NBA superstar Dwight Howard is finally opening up about those gay rumors that began circulating around him last year.
A little backstory: Last November, a man by the name of Masin Elije alleged that he had engaged in an ongoing sexual relationship with the NBA player and that he threatened to “beat the sh*t out of him” if he ever went public about it.
Elije claimed he first met Howard at a Wild n’ Out party. They kept in touch on Instagram where things “escalated quickly.” Soon they were swapping nudes and talking every night before bed.
“He was fine, 6’11, goofy, very charming, NO WIFE and NEVER been married so of course I was interested. I kept it real with him, and he kept it real with me about everything EXCEPT 1 THING…..” Elije wrote in a since-deleted social media post.
He claimed that Howard began secretly attending “transgender sex parties” without Elije’s knowledge, and when Elije learned about it, Howard threatened him with violence.
Elije further claimed that Howard offered him “hush money” in exchange for signing an NDA about their relationship. When he refused, Howard’s camp “begun to tell me things like ‘we know where you’re at’ ‘we are watching you’ ‘we saw what building you came out of’ and even went as deep to telling me ‘You gon find a new residence.’”
“So at this point, I am afraid for my life, I’m panicking, I’m having anxiety attacks and for a whole week I was bullied by Dwight’s team and Dwight Howard stood there and allowed his team to harass me, and I became a ‘f*ggot in a wig’ when Dwight is a 6’11 BOTTOM,” Elije said in a video posted to his social media account.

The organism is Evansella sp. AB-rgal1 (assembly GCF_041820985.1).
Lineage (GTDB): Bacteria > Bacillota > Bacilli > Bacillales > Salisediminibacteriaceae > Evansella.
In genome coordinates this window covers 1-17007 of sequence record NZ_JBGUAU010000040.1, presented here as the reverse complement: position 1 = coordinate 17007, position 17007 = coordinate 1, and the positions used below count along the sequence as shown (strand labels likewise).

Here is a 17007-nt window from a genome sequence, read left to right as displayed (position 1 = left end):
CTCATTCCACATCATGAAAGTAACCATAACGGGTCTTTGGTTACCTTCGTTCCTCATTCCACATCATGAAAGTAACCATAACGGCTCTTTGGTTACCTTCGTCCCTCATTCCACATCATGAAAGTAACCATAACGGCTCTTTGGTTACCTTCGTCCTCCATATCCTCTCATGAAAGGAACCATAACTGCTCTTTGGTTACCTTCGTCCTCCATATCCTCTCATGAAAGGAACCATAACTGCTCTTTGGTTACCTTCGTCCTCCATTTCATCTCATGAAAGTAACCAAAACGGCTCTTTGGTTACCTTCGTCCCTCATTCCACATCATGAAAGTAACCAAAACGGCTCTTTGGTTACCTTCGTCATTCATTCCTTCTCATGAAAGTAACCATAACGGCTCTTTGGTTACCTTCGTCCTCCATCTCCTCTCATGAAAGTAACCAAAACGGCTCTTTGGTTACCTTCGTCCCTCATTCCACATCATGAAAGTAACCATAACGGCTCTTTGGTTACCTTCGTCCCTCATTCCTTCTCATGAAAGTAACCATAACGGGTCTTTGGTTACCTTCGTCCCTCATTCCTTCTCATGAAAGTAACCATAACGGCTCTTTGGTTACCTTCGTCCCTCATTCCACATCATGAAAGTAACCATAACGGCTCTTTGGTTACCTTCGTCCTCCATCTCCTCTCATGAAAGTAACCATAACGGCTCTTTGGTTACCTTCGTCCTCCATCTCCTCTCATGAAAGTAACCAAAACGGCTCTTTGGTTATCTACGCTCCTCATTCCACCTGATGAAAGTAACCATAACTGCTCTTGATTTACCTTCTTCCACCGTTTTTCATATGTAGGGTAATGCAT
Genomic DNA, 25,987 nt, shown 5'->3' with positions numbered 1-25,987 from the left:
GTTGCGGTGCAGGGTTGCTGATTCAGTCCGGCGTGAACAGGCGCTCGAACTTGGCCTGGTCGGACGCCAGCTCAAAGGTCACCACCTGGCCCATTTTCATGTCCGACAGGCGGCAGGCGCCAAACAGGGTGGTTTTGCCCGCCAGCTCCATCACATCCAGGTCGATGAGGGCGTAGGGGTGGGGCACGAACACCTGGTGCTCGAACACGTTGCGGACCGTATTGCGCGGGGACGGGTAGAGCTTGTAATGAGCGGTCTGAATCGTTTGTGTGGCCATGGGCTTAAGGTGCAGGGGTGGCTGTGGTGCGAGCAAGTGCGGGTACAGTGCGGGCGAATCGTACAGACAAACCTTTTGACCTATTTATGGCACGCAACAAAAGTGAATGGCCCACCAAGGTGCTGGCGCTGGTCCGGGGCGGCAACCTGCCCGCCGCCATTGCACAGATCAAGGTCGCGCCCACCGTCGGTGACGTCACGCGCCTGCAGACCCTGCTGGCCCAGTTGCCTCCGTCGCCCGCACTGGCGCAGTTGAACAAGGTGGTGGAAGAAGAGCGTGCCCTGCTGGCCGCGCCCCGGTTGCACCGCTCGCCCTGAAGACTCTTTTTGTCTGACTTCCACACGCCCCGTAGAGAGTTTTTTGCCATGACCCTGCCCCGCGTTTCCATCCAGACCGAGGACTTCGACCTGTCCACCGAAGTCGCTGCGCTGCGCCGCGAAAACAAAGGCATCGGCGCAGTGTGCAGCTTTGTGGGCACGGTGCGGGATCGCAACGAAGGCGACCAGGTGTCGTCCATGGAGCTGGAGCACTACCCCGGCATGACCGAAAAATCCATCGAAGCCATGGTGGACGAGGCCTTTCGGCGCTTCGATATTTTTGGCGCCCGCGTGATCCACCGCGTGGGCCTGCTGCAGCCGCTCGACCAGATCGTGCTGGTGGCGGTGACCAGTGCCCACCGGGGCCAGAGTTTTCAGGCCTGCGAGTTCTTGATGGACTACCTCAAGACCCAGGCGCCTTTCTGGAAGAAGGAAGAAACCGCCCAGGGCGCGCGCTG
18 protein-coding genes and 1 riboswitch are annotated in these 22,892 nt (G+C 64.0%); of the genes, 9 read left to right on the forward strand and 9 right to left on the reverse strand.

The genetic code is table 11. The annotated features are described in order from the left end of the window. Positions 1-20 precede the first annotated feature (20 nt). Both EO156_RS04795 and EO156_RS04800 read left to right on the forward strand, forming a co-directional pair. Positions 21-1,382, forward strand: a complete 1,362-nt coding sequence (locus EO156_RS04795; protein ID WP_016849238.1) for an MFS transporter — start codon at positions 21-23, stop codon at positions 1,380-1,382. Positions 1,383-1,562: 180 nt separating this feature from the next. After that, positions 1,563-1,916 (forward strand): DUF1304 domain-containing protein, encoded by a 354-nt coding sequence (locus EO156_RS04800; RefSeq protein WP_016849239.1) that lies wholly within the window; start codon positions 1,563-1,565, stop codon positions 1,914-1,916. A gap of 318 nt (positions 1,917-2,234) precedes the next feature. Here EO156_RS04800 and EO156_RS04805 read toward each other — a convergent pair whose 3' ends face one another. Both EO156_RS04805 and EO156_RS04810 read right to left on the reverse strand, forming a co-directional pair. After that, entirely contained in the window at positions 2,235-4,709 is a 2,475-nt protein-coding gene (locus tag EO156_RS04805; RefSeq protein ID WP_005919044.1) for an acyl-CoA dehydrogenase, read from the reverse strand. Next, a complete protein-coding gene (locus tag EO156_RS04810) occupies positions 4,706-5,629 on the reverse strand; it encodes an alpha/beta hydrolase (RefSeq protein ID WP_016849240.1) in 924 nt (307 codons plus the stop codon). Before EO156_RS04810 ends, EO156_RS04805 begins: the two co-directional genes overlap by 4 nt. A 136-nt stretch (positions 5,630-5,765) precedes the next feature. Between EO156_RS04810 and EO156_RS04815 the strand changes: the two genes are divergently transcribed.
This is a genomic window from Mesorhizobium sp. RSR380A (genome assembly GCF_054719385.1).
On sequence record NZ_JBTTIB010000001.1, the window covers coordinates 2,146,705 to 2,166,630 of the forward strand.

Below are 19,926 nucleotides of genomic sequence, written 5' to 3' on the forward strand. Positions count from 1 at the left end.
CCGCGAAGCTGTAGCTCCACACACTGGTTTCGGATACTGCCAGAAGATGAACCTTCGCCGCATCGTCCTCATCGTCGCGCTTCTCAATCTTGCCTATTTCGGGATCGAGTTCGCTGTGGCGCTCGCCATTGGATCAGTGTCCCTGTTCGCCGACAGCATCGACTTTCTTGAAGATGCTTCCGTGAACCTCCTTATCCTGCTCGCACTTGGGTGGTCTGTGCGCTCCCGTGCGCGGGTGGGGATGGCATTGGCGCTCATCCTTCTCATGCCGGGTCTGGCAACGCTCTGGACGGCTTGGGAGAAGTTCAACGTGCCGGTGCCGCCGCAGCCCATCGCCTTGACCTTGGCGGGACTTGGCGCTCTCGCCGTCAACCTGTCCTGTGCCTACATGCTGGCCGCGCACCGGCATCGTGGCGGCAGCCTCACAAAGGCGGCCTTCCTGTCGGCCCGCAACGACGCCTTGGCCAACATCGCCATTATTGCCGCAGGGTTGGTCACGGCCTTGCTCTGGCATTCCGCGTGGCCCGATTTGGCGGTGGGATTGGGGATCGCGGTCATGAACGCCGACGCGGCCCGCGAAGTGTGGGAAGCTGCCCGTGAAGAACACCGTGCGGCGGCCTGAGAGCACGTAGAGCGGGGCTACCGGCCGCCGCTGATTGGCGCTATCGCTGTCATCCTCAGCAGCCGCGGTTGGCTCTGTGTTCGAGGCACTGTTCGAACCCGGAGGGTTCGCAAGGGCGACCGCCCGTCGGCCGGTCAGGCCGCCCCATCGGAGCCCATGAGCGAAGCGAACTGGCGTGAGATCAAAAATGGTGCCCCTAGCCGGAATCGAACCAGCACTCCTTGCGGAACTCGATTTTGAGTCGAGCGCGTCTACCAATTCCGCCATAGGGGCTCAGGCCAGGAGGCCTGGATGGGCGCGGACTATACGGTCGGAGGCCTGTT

From the very beginning, Howard has denied the allegations, though he hasn’t spoken much about them, other than to say they aren’t true.
In a new interview with Fox Sports 1’s Kristine Leahy, the 33-year-old talks about the impact the rumors had on him, saying that for a while they made him “never want to come outside again.”
“I went through a situation last year that really just set me free,” he recalls. “It ended up being a situation that was—it went viral.”
Howard, who was traded to the Memphis Grizzlies from the Washington Wizards during the offseason, says he received hate mail from people he didn’t know but who were convinced he was gay. Their vitriol helped him to understand why so many people, athletes especially, are still afraid to come out.
“People were talking about it, and it upset me because I didn’t even know who the person was. Why would somebody who I never met, never had any contact with, make up a whole story about me? I saw all the hate, the pure hate, from people that I’ve never met before, just pile up everywhere I went.”